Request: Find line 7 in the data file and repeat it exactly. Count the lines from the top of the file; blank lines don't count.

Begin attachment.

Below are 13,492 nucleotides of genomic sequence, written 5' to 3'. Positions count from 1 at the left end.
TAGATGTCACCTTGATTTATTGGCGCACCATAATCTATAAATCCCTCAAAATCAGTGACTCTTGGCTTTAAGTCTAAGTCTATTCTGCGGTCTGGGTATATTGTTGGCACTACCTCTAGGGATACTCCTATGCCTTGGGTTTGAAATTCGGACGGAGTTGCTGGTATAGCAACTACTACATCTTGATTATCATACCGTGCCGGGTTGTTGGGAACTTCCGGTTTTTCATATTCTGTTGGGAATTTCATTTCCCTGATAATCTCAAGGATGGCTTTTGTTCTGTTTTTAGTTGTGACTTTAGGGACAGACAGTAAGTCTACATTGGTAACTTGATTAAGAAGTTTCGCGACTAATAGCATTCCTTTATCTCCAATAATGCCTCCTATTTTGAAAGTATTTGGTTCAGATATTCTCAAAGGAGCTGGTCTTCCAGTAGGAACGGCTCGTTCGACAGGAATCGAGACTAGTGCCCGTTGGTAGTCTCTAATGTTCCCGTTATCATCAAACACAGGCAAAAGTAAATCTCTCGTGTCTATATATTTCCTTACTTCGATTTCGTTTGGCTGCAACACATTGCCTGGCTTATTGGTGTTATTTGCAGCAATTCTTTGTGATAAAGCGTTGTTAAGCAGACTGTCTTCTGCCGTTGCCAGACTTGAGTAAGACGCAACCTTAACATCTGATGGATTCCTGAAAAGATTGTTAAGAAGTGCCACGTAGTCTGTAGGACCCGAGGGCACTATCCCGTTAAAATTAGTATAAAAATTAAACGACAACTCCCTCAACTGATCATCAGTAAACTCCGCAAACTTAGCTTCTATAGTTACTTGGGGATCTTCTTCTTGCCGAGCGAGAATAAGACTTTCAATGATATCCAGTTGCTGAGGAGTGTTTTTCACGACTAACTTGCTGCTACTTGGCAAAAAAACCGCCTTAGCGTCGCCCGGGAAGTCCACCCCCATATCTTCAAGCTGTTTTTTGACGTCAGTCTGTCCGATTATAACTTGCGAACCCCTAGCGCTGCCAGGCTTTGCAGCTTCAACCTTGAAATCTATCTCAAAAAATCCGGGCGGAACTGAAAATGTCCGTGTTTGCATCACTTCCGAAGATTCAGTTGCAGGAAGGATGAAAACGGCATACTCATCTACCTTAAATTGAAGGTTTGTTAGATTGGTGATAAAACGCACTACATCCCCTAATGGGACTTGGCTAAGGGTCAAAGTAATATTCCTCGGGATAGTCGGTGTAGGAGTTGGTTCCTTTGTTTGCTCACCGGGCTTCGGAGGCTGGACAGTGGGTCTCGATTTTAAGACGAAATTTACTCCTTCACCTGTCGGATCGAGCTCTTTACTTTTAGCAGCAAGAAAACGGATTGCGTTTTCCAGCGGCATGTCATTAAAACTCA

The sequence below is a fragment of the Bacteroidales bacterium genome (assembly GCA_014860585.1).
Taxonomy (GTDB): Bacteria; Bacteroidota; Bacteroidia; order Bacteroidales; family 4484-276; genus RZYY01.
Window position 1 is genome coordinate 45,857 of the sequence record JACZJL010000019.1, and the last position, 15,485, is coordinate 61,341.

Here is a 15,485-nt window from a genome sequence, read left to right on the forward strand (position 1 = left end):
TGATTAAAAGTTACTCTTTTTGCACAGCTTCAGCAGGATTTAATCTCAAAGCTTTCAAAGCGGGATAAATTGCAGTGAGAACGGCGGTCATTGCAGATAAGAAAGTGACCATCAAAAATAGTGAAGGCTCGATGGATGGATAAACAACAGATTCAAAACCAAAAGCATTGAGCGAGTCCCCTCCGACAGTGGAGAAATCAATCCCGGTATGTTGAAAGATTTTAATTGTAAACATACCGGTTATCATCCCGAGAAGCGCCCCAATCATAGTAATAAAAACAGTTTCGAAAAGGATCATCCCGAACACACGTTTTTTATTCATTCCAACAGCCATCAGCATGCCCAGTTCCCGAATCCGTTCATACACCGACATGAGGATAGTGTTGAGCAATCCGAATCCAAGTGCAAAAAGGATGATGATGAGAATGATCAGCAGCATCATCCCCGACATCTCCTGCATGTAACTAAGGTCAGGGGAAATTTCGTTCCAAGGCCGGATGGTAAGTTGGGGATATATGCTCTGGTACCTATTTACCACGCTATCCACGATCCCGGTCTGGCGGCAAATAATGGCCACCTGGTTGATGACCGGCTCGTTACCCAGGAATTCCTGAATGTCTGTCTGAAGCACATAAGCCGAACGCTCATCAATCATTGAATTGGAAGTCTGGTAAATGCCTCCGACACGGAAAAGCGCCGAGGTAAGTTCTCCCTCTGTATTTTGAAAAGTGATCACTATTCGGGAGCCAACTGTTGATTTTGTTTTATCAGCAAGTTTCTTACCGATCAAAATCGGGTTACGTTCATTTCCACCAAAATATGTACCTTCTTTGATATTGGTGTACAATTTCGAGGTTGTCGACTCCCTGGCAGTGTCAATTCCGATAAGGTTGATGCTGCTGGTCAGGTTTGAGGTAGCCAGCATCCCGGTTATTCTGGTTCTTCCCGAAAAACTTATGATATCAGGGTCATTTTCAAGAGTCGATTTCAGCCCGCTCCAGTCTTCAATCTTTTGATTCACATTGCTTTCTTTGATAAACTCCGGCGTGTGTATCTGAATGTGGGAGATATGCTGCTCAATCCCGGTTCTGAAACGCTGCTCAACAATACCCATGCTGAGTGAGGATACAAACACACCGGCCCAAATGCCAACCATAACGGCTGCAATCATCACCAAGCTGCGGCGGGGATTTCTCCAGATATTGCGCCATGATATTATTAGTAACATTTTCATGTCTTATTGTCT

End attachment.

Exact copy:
TGATTAAAAGTTACTCTTTTTGCACAGCTTCAGCAGGATTTAATCTCAAAGCTTTCAAAGCGGGATAAATTGCAGTGAGAACGGCGGTCATTGCAGATAAGAAAGTGACCATCAAAAATAGTGAAGGCTCGATGGATGGATAAACAACAGATTCAAAACCAAAAGCATTGAGCGAGTCCCCTCCGACAGTGGAGAAATCAATCCCGGTATGTTGAAAGATTTTAATTGTAAACATACCGGTTATCATCCCGAGAAGCGCCCCAATCATAGTAATAAAAACAGTTTCGAAAAGGATCATCCCGAACACACGTTTTTTATTCATTCCAACAGCCATCAGCATGCCCAGTTCCCGAATCCGTTCATACACCGACATGAGGATAGTGTTGAGCAATCCGAATCCAAGTGCAAAAAGGATGATGATGAGAATGATCAGCAGCATCATCCCCGACATCTCCTGCATGTAACTAAGGTCAGGGGAAATTTCGTTCCAAGGCCGGATGGTAAGTTGGGGATATATGCTCTGGTACCTATTTACCACGCTATCCACGATCCCGGTCTGGCGGCAAATAATGGCCACCTGGTTGATGACCGGCTCGTTACCCAGGAATTCCTGAATGTCTGTCTGAAGCACATAAGCCGAACGCTCATCAATCATTGAATTGGAAGTCTGGTAAATGCCTCCGACACGGAAAAGCGCCGAGGTAAGTTCTCCCTCTGTATTTTGAAAAGTGATCACTATTCGGGAGCCAACTGTTGATTTTGTTTTATCAGCAAGTTTCTTACCGATCAAAATCGGGTTACGTTCATTTCCACCAAAATATGTACCTTCTTTGATATTGGTGTACAATTTCGAGGTTGTCGACTCCCTGGCAGTGTCAATTCCGATAAGGTTGATGCTGCTGGTCAGGTTTGAGGTAGCCAGCATCCCGGTTATTCTGGTTCTTCCCGAAAAACTTATGATATCAGGGTCATTTTCAAGAGTCGATTTCAGCCCGCTCCAGTCTTCAATCTTTTGATTCACATTGCTTTCTTTGATAAACTCCGGCGTGTGTATCTGAATGTGGGAGATATGCTGCTCAATCCCGGTTCTGAAACGCTGCTCAACAATACCCATGCTGAGTGAGGATACAAACACACCGGCCCAAATGCCAACCATAACGGCTGCAATCATCACCAAGCTGCGGCGGGGATTTCTCCAGATATTGCGCCATGATATTATTAGTAACATTTTCATGTCTTATTGTCT